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Event: Diplomatic Reflections on Afghanistan – March 24

On March 24, 2010, CLAIHR is proud to co-sponsor with the Law Society of Upper Canada an event entitled Peace, Reconciliation and Justice: The Afghanistan Experience Reflections of a Canadian Diplomat. The press release follows.

After three decades of social and political unrest, Afghanistan has an historic opportunity to break with the past and set the direction of its future. One of Canada’s esteemed former diplomats and the first-ever ambassador to Afghanistan will deliver a keynote address at the Law Society on March 24, 2010 to reflect on his mission to Afghanistan and the prospects of achieving peace in that country.

By |March 21st, 2010|News Releases|

CLAIHR and Hot Docs

In the Spring of 2009, CLAIHR’s innovative spirit found new expression in its exciting new alliance with the Hot Docs Film Festival, North America’s largest documentary film festival which showcases films and filmmakers from over 35 countries around the world.

As a premiere festival sponsor, CLAIHR proudly presented Mugabe and the White African, the true story of white African farmer Michael Campbell’s desperate struggle to keep his farm in the face of brutal violence by Zimbabwean dictator Robert Mugabe.

By |March 2nd, 2010|News Releases|

The Hot Docs Film Festival – The Canadian International Documentary Festival

In the Spring of 2009, CLAIHR’s innovative spirit found new expression in its exciting new alliance with the Hot Docs Film Festival, North America’s largest documentary film festival which showcases films and filmmakers from over 35 countries around the world.

By |February 16th, 2010|News Releases|

CLAIHR’s Student Chapters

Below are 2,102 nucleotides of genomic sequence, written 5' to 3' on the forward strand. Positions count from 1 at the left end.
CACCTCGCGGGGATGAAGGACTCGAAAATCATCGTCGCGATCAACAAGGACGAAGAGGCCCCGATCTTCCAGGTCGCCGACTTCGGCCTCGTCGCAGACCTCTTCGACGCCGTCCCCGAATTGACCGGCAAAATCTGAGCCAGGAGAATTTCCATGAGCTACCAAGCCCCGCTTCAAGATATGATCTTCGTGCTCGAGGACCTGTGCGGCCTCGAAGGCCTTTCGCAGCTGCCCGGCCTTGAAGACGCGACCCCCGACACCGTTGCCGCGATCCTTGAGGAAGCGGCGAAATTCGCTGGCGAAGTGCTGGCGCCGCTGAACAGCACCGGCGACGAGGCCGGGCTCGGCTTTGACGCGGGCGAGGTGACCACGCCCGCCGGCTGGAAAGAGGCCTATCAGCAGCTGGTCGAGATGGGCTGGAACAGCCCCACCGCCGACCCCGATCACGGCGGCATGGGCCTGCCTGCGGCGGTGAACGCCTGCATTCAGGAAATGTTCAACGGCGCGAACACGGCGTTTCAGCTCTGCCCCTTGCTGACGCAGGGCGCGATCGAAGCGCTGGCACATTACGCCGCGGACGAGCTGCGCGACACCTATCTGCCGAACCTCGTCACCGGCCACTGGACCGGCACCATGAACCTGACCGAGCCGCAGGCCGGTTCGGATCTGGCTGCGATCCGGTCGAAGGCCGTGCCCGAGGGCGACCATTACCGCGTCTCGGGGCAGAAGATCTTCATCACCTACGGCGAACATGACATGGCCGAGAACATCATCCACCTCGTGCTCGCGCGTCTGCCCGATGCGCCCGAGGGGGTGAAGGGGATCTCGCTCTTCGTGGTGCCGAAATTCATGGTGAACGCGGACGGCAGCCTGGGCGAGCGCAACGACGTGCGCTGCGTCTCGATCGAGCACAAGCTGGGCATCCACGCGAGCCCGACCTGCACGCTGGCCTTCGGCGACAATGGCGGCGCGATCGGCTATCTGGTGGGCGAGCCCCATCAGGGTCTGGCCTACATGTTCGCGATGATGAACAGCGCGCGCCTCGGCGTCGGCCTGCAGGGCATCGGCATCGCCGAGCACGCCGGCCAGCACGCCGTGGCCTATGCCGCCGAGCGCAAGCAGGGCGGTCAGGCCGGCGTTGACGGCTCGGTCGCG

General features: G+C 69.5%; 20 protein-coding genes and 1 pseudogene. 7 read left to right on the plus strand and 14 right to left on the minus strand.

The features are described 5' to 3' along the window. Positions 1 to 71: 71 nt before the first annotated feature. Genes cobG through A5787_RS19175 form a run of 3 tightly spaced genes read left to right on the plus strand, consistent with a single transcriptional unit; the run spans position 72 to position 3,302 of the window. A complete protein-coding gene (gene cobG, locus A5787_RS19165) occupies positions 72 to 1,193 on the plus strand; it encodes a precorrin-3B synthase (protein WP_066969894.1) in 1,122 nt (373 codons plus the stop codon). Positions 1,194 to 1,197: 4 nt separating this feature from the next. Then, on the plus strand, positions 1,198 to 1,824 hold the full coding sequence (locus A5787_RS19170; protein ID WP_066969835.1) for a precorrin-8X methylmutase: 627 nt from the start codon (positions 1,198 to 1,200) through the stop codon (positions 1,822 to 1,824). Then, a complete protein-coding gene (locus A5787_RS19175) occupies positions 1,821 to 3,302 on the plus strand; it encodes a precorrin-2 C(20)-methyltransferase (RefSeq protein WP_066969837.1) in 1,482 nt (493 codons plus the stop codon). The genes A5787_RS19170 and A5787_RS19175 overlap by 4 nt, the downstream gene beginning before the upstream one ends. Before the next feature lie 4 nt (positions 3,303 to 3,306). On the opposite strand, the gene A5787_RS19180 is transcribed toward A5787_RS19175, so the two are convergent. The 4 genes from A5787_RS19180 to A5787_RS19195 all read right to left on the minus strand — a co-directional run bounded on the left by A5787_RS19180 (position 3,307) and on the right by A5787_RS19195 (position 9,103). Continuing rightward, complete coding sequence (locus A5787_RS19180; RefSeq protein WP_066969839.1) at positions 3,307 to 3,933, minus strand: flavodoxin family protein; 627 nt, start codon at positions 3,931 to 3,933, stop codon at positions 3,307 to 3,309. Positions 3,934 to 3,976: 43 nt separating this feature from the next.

CLAIHR has one of the largest networks of law student chapters among Canadian NGOs. Over the years, we have had presence in 12 law schools around the country. Currently, the most active Chapters are located at the Universities of British Columbia, Manitoba, New Brunswick, Western Ontario, Windsor as well as Queen’s University Faculty of Law.

CLAIHR’s philosophy is to allow its Student Chapters to retain significant autonomy. This stimulates the diversity of projects, that range from poker tournaments to film festivals to research projects.

Ottawa Chapter is famous for organizing its Annual Global Generations Conference. The Conference has been providing opportunities to students to present their paper to a large likeminded audience since 2003.

Queen’s and Western Chapters bring together students and professors from all levels and departments of their respective universities to their Human Rights film festivals. The film viewings focus on specific issues related to human rights violations around the world. They are accompanied by presentations from famous speakers and roundtable discussions where everyone can share their thoughts on the issues raised in the films.

This year, our new UBC Chapter will be holding a Poker Tournament to raise funds for its First Human Rights Film Festival. The Festival is expected to be held at the end of the academic year. Other Chapters also hold various fundraising events, such as extremely popular Quiz Nights, and Speaker Series that focus on international human rights and politics.